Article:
A chemical capable of producing an inheritable change in the genetic material is called a mutagen. We know little about the mutagenic effects of organic chemicals because most suspected mutagens have been tested only on microorganisms and animals. Chemicals found to be mutagenic on the basis of such tests include vinyl chloride, benzo(a) pyrene, bromoform, chlorodibromomethane, and the fungicides Folpet and Captan.

Any chemical that produces a birth defect is called a teratogen. True understanding of teratogens is very limited. Some of the chemicals shown to have teratogenic effects in animals are nicotine and the pesticides 2,4-D; ‘2,4,5-T; and folpet. It is important to realize, however, that studies using laboratory animals and extremely high exposure rates are not always accurate predictors of human teratogens. This fact is often overlooked and can lead to misunderstandings.

Besides the health problems discussed above, organic pollutants may also cause arteriosclerosis, heart diseases, hypertension, emphysema, bronchitis, and kidney and liver dysfunction. Some evidence also links certain organic chemicals to metabolic disorders that stimulate abnormal production of enzymes.

NCSU SoilFacts

Health Effects of Selected Drinking Water Contaminants
courtesy waterdrs.com

Arsenic Malignant tumors of skin and lungs, cramps, spasms, effects to nervous system
Barium Prolonged stimulant action on muscles, nerve block
Benzene Associated with cancer, leukemia, anemia
Cadmium Bronchitis, anemia, gastrointestinal upsets, cancer in rats
Carbon tetrachloride Central nervous system depression, gastrointestinal effects, liver and kidney damage, coma, death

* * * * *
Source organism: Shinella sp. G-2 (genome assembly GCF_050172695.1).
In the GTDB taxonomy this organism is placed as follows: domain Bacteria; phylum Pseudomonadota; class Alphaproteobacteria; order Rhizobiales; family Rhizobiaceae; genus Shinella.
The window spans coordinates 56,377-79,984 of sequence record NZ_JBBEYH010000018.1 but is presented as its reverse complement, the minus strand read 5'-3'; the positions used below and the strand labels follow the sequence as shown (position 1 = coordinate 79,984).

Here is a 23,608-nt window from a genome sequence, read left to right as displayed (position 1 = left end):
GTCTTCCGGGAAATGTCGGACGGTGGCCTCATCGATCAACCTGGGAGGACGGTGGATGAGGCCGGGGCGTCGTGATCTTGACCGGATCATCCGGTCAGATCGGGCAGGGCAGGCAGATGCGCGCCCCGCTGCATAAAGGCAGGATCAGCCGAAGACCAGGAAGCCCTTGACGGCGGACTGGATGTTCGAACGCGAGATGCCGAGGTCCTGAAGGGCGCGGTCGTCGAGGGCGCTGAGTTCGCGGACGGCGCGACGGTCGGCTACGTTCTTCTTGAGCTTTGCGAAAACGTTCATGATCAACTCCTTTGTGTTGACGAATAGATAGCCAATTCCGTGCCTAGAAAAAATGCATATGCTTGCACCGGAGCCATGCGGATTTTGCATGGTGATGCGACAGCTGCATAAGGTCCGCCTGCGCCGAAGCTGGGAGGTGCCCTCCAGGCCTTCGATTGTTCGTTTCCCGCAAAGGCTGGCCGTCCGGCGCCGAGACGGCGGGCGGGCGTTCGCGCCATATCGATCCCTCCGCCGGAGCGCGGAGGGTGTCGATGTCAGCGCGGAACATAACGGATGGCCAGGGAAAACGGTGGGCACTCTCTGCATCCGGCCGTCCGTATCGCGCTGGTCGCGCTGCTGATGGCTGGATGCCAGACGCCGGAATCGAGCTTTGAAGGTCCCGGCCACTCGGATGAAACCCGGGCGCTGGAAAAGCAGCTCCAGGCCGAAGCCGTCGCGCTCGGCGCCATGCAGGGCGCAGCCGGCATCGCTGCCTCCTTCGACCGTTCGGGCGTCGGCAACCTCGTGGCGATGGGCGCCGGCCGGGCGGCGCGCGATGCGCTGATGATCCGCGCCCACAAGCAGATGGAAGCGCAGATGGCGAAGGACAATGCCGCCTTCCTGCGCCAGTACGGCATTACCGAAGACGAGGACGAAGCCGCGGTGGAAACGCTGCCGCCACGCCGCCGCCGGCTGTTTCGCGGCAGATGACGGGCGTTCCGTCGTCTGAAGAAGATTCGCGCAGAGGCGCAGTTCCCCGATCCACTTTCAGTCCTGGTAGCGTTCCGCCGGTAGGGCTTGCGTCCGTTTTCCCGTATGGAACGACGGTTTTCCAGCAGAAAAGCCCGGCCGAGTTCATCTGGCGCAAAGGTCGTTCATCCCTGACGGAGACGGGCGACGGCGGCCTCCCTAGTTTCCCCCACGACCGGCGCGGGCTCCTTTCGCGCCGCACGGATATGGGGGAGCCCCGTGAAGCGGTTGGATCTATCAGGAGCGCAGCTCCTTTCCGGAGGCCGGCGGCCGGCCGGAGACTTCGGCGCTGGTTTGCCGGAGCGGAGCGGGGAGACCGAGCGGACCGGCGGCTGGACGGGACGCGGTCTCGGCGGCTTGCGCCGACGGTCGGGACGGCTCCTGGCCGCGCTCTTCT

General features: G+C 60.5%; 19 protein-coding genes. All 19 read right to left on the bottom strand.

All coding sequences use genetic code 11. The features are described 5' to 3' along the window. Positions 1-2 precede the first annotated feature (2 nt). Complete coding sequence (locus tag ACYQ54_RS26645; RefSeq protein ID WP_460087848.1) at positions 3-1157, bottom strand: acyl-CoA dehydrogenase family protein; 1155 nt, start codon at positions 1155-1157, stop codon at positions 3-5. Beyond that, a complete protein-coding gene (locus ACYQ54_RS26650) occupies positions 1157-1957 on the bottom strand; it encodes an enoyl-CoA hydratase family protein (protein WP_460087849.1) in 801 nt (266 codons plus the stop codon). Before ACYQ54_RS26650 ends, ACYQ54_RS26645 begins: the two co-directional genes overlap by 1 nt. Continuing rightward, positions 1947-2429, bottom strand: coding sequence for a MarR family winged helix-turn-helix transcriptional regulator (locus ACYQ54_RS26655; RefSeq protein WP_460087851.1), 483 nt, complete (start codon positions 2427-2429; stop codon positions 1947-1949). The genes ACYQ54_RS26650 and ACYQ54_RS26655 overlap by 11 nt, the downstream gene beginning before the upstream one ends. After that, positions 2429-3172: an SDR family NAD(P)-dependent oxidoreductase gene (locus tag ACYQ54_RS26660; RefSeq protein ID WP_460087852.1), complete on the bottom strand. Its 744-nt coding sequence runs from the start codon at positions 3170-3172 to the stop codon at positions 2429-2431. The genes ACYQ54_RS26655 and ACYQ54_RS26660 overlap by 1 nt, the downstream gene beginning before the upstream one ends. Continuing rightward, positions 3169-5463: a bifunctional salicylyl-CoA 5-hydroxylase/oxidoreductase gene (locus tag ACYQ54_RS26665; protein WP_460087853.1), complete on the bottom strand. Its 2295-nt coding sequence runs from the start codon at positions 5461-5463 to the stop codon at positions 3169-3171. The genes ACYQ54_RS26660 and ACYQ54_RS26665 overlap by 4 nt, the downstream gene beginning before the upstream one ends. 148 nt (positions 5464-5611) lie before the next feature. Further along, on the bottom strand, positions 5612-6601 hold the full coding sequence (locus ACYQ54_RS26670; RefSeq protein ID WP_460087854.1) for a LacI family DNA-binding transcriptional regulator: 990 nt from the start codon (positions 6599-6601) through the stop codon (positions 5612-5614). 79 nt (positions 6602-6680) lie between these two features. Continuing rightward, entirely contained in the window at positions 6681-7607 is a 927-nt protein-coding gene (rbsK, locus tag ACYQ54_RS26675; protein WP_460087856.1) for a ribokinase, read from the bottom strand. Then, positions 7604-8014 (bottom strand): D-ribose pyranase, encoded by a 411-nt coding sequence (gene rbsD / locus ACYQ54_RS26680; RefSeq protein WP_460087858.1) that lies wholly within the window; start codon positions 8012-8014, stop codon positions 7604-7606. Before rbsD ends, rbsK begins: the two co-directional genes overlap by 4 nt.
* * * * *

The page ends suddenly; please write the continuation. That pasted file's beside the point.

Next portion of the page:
Chlordane* Carcinogen, liver and kidney damage
Chlorobenzene Irritation to respiratory system, central nervous system depression
Chloroform Possible liver, kidney and heart effects; carcinogenic in at least one animal species
Chromium Kidney damage, cancer
Copper Gastrointestinal tract irritant, possible infant fatality, Wilson’s disease
Dichlorobenzene(s)* Suspected carcinogen
1,1-Dichloroethane Central nervous system depression, liver damage, suggested animal carcinogen
1,2-Dichloroethane Nausea, mental confusion, liver and kidney damage
Dichloroethylene* Nausea, dizziness
Ethylenedibromide (EDS) Decreased fertility
Fluoride Skeletal damage when present in high levels
Heptachlor Possible tumor induction, carcinogenic in test animals
Lead Damage to nervous system, kidneys, reproductive system; cancer in rats
Lindane Chronic liver damage, anemia, leukemia
Mercury Kidney impairment, possible death
Methylene chloride* Toxic
Nickel Signs of hyperglycemia and gastrointestinal and nervous disorders
Pentachlorophenol (PCP) Loss of appetite, respiratory difficulties, anesthesia, coma, death
PCBs Damage to skin and liver; nausea, loss of weight, jaundice, coma, death
Selenium Carcinogen; irritation to mucous membranes, dermatitis
Sulfate Laxative action
Tetrachloroethylene Central nervous system effects; confirmed animal carcinogen, anesthesia, death
Toluene Narcosis, irritation to eyes and respiratory system
Toxaphene Possible liver damage
1,1,1-Trichloroethane Narcosis, depression of central nervous system, unconsciousness, death
1,1,2-Trichloroethane Possible liver and kidney effects, possible carcinogen in animals
Trichloroethylene Central nervous system depression, loss of coordination, unconsciousness; strong irritant and carcinogen
2,4,6-Trichlorophenol* Suspected carcinogen
Trihalomethanes (THM’s) Effects to nervous system and muscles, loss of consciousness
Vinyl chloride Central nervous system depression, dulling of visual and auditory responses, possible death
Xylene Mucous membrane irritant, lung congestion, impairment of kidney functions
Zinc Muscular stiffness and pain, loss of appetite, nausea